Frankenstein Chapter 16 Summary

Instructor: Meredith Spies

Meredith has studied literature and literary analysis, holding a master's degree in liberal arts with a focus on depictions of femininity vs masculinity in literature and art.

This lesson is a summary of chapter sixteen from Mary Shelley's ''Frankenstein''. It also contains a brief synopsis of preceding events in the novel pertinent to this chapter, but it is important to have read previous chapters in order to fully understand this lesson.

What leads to the events in chapter sixteen of Frankenstein?

Until this chapter in the novel, the creature and his creator, Victor Frankenstein, have been moving along different timelines. The shifting point of view narration coalesces in chapter sixteen, as the creature's and Victor's timelines finally intersect. Consequently, the creature's narration of the events from earlier in Victor's telling of the story (namely William's murder and Justine being framed, then convicted of the crime) begin the climax of the novel.

After Victor rejected the creature, the creature himself sought safety and companionship, first retreating to the woods to hide, then befriending De Lacey, a blind old man who lives in the woods, exiled from his native France under charges of treason. De Lacey treats the creature kindly and gives him hope for the future, assuring him that he will not be lonely forever. When De Lacey's children return, however, the creature is driven away.

Pen and ink drawing of Geneva
Pen and ink drawing of Geneva

Summary of Frankenstein, Chapter Sixteen

Chapter sixteen relays the story of William Frankenstein's murder and subsequent events from the creature's point of view. The De Lacey family rejects the creature after the blind Monsieur De Lacey's children return and see with whom their father has been keeping company. Feeling lonely and bereft again, the creature lashes out, burning the De Lacey cottage to the ground and setting out for Geneva to find Victor. The creature wants to punish Victor for making him if he was not going to teach him and love him. He wants Victor to suffer as much as he suffers.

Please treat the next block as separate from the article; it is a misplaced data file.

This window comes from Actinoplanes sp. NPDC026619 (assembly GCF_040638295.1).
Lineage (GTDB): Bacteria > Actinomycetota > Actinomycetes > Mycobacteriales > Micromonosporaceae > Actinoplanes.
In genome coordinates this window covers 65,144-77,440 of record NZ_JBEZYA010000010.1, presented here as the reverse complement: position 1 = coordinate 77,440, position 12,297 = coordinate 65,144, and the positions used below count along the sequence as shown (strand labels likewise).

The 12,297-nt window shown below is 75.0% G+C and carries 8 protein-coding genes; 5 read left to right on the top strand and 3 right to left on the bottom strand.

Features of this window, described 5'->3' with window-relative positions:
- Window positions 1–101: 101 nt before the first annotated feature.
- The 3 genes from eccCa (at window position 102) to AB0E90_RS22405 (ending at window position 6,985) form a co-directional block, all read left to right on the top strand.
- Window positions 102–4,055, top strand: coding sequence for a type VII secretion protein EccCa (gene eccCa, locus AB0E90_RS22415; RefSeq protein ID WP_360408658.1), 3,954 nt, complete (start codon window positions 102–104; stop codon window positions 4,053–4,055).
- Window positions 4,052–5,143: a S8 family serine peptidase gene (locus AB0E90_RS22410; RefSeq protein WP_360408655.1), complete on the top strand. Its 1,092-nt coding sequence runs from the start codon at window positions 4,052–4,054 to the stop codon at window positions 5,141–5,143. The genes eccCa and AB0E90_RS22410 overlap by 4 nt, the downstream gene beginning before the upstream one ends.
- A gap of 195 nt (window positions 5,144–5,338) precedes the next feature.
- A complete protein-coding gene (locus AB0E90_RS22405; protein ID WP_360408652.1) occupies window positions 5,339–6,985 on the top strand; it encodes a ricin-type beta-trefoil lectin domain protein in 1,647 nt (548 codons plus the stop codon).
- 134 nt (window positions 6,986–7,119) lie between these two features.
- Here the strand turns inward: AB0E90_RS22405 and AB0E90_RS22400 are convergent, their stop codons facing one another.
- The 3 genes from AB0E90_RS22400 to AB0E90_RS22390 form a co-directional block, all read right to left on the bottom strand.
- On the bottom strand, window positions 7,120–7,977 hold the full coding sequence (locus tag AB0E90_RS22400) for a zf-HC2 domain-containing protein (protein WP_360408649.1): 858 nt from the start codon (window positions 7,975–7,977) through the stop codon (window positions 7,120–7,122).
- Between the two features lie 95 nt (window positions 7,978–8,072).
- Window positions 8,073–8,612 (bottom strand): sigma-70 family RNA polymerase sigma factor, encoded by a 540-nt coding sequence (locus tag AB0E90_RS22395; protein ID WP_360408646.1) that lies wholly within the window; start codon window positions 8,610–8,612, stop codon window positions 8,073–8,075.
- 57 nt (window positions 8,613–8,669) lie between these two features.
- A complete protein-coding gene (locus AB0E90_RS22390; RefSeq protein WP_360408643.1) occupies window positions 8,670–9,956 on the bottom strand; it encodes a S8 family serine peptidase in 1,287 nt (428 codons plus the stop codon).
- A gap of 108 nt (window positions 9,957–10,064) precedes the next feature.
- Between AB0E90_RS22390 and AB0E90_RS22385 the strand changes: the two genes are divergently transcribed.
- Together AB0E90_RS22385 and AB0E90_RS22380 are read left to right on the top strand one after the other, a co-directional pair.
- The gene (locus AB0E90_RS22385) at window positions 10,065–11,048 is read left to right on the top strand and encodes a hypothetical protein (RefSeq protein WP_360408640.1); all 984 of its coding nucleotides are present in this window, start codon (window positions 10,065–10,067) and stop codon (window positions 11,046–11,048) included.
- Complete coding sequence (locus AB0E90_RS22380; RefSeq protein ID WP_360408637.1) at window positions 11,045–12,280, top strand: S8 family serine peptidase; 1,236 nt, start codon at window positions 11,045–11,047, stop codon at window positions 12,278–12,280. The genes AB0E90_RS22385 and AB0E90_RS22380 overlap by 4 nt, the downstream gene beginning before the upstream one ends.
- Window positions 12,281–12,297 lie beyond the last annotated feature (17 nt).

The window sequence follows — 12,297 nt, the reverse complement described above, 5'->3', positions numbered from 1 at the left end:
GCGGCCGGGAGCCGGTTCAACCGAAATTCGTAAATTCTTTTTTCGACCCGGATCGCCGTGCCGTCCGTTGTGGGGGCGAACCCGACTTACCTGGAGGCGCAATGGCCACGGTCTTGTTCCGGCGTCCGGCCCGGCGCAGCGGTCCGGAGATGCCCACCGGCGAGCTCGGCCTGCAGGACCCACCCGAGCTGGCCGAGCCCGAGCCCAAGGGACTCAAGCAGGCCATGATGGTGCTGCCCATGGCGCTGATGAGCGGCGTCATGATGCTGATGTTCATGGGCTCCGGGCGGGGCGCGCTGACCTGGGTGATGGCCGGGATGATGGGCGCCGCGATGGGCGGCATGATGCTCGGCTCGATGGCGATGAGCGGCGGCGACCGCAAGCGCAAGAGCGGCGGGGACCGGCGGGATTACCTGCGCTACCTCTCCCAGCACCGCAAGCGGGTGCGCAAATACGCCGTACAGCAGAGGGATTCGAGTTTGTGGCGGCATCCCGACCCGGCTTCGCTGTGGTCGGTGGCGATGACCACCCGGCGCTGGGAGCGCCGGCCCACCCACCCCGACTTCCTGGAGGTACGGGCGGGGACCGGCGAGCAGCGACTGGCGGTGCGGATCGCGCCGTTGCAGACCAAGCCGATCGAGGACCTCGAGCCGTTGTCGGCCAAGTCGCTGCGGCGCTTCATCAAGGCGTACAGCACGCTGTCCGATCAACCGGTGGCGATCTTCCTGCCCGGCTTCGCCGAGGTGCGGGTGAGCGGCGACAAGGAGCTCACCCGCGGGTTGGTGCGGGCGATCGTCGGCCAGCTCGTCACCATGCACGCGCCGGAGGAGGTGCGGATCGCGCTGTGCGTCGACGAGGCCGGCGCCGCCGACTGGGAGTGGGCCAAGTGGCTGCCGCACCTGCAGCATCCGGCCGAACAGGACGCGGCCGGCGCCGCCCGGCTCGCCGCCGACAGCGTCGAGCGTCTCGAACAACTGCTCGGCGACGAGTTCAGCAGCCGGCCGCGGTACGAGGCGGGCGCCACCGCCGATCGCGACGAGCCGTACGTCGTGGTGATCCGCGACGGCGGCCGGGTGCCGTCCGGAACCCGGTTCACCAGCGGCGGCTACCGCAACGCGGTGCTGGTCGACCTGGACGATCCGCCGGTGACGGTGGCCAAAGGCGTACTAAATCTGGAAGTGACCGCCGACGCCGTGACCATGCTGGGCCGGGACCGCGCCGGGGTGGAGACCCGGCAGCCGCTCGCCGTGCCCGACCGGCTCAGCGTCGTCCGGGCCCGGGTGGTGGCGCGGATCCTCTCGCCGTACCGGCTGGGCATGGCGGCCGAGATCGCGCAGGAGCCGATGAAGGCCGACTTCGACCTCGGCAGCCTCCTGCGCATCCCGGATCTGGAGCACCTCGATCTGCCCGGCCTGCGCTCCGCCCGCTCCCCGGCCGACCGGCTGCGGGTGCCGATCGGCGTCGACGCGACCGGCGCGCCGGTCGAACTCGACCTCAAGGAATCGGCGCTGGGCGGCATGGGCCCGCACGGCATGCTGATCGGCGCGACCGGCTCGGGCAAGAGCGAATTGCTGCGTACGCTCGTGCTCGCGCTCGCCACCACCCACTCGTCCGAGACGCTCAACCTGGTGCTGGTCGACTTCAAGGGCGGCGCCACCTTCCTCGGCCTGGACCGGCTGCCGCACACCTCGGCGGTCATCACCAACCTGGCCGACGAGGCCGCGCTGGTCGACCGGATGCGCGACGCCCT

As he travels to Geneva, he saves a young girl from drowning, but, upon being seen by others who had come to help, he is shot. His appearance made people think he meant to harm the girl. The creature is enraged and vows to retaliate against all mankind, not just Victor. He spends nearly a year traveling through the woods to reach the Geneva area, hiding during the day and traveling under cover of darkness.

When he is near Geneva, he comes across William Frankenstein while searching for food and shelter. He recognizes William as Victor's youngest brother and kills him, his first act of revenge against Victor. He takes the locket containing the image of Victor and William's late mother from the body and carries it with him as he continues on his quest for shelter. He reaches a nearby barn and finds Justine sleeping in the hayloft. He plants the locket on her and retreats, knowing she will be blamed for the murder of William.

The creature tells Victor this story in person, uniting their two separate timelines in the novel. He makes a demand of Victor. The creature wants a mate, someone to share existence with. He reminds Victor that his own actions have caused the destruction of lives and the anguish he is feeling. Additionally, he calls out Victor's cowardice and vanity, begging for relief from the seemingly unending loneliness and feeling of abandonment and rejection.

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